Thursday, May 22, 2008

Ellen Degeneres vs. John McCain on Marriage Equality

Ellen Degeneres Confronts John McCain on Marriage Equality

While McCain talks about the importance of having access to legal agreements and insurance, Ellen takes him to task on the inequality she feels, being denied access to a legal union: "Women just got the right to vote in 1920, blacks didn't have the right to vote until 1870, and it just feels like there's this old way of thinking that we're not all the same.

"We are all the same people. All of us. You're no different than I am. Our love is the same."

"I've heard you articulate that position in a very eloquent fashion," McCain says. "We just have a disagreement, and...I, along with many, many others [wish you] every happiness."

"Thank you," Ellen responds. "So you'll walk me down the aisle? Is that what you said?"

"Touché," says McCain.

See the Video

1 comment:

James Diggs said...

I like Ellen a lot, I would love to meet her. I also think Ellen did make a compelling argument. I can certainly empathies with her argument that the law makes her (and many others) feel like second class citizens.

Here is the problem though as I see it. What Ellen is asking for is for the state to go beyond just declaring legal partnerships and declare gay unions as having the sacred status of “marriage”.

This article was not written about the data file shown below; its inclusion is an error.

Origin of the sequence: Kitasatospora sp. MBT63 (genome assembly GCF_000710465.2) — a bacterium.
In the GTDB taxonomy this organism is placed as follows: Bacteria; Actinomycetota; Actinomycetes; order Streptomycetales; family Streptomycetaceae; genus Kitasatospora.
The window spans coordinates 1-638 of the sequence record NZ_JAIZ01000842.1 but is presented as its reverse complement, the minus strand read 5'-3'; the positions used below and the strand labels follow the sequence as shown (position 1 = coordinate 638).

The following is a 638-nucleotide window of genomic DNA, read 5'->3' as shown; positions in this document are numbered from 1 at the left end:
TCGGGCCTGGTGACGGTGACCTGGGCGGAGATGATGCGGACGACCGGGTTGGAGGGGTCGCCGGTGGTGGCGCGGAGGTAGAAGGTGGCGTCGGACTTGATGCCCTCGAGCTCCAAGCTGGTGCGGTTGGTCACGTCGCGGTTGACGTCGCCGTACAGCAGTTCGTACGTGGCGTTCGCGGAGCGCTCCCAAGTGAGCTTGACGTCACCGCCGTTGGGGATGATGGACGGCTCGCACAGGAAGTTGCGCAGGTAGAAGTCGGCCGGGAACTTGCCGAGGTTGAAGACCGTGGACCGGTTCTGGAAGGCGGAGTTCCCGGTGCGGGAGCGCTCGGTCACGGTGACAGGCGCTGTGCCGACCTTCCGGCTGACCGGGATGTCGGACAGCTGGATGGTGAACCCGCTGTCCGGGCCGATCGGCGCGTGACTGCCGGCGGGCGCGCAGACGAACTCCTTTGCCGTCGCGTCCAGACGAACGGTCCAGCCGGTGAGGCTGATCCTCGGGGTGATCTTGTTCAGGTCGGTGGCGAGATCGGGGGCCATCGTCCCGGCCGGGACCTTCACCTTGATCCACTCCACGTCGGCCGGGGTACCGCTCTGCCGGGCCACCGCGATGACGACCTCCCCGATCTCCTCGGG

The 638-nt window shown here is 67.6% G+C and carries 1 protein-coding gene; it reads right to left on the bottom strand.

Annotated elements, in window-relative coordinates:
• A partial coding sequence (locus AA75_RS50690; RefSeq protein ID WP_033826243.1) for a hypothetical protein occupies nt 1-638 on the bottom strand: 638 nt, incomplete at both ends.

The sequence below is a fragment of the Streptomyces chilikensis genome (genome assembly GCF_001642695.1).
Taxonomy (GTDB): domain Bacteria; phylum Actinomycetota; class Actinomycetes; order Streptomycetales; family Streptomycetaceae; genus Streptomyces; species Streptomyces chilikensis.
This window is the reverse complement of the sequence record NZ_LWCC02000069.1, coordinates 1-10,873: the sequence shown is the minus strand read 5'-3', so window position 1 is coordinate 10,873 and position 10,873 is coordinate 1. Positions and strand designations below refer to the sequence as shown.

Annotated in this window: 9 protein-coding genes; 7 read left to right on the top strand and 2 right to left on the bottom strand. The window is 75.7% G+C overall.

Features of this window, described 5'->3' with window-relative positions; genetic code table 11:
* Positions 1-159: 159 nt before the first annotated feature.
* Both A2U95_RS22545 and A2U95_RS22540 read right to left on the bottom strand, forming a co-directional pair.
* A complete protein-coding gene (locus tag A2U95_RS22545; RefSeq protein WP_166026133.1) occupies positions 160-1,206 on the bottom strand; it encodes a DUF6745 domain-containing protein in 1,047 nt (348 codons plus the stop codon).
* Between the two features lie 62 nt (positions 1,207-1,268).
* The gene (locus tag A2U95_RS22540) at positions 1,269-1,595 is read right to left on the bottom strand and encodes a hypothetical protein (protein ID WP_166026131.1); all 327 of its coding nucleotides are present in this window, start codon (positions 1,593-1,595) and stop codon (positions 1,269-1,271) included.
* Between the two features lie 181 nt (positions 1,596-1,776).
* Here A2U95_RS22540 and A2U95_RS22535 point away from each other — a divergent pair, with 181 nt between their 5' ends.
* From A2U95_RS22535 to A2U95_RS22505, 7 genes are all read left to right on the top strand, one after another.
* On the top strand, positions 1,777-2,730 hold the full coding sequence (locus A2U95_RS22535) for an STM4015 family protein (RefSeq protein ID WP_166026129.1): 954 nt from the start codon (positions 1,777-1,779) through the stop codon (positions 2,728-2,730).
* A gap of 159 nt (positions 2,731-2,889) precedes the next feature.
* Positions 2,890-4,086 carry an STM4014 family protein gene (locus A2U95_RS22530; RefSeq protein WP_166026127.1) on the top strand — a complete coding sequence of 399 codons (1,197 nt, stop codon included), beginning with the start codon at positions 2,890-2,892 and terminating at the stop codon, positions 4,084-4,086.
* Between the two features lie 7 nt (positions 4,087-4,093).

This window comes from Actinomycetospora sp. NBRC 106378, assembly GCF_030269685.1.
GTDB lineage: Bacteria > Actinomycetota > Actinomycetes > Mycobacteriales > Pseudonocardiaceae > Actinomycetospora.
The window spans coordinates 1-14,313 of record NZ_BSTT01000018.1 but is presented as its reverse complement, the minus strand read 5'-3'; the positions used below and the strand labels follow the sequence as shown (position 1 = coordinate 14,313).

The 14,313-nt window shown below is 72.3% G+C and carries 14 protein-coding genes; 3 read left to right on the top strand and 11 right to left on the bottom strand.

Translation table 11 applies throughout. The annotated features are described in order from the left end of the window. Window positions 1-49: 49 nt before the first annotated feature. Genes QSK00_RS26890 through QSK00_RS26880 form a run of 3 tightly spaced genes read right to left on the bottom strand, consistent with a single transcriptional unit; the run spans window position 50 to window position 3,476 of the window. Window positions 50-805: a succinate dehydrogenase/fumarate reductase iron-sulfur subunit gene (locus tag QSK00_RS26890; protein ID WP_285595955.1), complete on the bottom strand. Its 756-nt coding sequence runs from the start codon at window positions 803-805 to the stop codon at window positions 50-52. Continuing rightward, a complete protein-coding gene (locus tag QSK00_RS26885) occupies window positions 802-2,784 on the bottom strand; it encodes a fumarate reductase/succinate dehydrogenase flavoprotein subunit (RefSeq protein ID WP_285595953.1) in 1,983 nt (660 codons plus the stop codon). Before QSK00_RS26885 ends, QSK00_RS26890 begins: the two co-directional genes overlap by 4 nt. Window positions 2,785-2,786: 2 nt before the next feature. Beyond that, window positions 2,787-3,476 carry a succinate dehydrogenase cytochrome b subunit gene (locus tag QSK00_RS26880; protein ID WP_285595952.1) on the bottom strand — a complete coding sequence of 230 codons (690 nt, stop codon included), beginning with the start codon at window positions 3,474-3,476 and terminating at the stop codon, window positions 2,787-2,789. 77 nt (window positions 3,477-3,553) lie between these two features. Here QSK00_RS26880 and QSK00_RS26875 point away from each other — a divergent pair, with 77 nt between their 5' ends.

Now this is not to say that there can’t be compelling arguments for why gay unions could not be considered sacred and given the term marriage; I am just not sure that government is really able to mandate any union beyond just it’s legality and declare something “sacred” one way or the other. So perhaps government has over stepped its boundaries by ever declaring any legal union, even heterosexual, a marriage.

Perhaps the answer is for government to get out of the marriage game all together and declare both homosexual and heterosexual unions “civil unions” and let marriage be determined in the context of peoples various religious and cultural communities.

This way everyone would have the same legal rights and at the same time allow diverse communities to determine on their own what would constitute sacred and marriage beyond just a legal agreement and partnership; and no one could deny them that.

Just a thought, I am just trying to honestly listen and look for ways where we as a diverse people can show one another love and respect. I am not gay, so I would love to hear your opinion.